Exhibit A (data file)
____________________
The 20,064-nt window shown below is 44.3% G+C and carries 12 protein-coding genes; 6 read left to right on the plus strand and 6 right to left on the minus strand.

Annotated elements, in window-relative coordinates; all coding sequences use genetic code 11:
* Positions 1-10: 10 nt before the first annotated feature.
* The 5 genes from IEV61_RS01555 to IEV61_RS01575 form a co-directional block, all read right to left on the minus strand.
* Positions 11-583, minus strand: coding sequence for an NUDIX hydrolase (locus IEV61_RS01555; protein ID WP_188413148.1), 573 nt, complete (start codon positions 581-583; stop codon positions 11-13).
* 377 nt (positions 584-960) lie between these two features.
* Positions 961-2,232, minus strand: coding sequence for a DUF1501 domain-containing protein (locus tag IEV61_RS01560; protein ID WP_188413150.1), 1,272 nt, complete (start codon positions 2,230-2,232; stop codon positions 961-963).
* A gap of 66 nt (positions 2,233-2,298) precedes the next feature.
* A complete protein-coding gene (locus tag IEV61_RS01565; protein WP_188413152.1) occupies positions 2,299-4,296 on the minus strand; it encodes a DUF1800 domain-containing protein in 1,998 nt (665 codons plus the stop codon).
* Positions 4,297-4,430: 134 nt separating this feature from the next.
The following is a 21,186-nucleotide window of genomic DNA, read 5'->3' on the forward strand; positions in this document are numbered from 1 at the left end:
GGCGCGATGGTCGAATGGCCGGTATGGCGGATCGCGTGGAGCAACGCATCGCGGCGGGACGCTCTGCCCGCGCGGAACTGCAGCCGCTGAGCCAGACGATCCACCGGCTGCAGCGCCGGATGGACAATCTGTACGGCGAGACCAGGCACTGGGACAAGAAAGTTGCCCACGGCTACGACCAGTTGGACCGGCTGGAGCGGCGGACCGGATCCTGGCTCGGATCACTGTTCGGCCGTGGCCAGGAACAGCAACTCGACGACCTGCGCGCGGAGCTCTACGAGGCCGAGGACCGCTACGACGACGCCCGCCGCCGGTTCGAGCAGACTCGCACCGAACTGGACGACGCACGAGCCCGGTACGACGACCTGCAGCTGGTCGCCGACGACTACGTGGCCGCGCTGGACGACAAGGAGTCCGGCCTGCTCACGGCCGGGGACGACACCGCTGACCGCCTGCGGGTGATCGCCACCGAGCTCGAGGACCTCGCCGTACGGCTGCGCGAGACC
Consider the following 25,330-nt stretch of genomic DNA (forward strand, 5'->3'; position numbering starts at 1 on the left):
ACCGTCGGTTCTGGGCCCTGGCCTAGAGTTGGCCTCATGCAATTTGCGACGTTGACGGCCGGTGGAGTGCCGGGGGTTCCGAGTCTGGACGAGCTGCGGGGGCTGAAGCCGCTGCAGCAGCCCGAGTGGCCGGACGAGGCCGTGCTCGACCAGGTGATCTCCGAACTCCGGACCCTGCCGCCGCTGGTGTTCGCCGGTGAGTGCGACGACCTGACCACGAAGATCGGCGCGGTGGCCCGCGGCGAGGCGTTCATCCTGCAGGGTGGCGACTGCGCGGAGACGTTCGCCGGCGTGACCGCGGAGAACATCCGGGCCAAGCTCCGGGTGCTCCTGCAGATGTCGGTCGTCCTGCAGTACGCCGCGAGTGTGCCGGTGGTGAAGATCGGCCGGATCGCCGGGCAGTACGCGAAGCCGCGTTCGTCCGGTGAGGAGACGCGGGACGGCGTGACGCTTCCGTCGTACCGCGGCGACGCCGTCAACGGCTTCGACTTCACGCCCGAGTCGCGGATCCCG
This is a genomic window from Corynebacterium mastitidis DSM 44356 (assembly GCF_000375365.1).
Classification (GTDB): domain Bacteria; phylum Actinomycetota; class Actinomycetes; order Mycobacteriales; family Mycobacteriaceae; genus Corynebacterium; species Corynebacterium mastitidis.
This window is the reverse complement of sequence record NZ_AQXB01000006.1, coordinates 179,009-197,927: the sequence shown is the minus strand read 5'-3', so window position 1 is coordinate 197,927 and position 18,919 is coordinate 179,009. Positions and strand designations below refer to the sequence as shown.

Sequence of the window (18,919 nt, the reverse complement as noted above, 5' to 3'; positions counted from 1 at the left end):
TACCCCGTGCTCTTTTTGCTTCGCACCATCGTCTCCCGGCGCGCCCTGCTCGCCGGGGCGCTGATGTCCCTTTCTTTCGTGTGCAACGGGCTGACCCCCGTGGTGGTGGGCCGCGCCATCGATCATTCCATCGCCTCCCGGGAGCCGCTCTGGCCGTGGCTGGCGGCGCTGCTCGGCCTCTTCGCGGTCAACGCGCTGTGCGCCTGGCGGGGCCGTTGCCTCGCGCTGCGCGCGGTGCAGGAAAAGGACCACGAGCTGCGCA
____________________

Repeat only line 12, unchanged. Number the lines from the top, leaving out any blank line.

GGCGCGATGGTCGAATGGCCGGTATGGCGGATCGCGTGGAGCAACGCATCGCGGCGGGACGCTCTGCCCGCGCGGAACTGCAGCCGCTGAGCCAGACGATCCACCGGCTGCAGCGCCGGATGGACAATCTGTACGGCGAGACCAGGCACTGGGACAAGAAAGTTGCCCACGGCTACGACCAGTTGGACCGGCTGGAGCGGCGGACCGGATCCTGGCTCGGATCACTGTTCGGCCGTGGCCAGGAACAGCAACTCGACGACCTGCGCGCGGAGCTCTACGAGGCCGAGGACCGCTACGACGACGCCCGCCGCCGGTTCGAGCAGACTCGCACCGAACTGGACGACGCACGAGCCCGGTACGACGACCTGCAGCTGGTCGCCGACGACTACGTGGCCGCGCTGGACGACAAGGAGTCCGGCCTGCTCACGGCCGGGGACGACACCGCTGACCGCCTGCGGGTGATCGCCACCGAGCTCGAGGACCTCGCCGTACGGCTGCGCGAGACC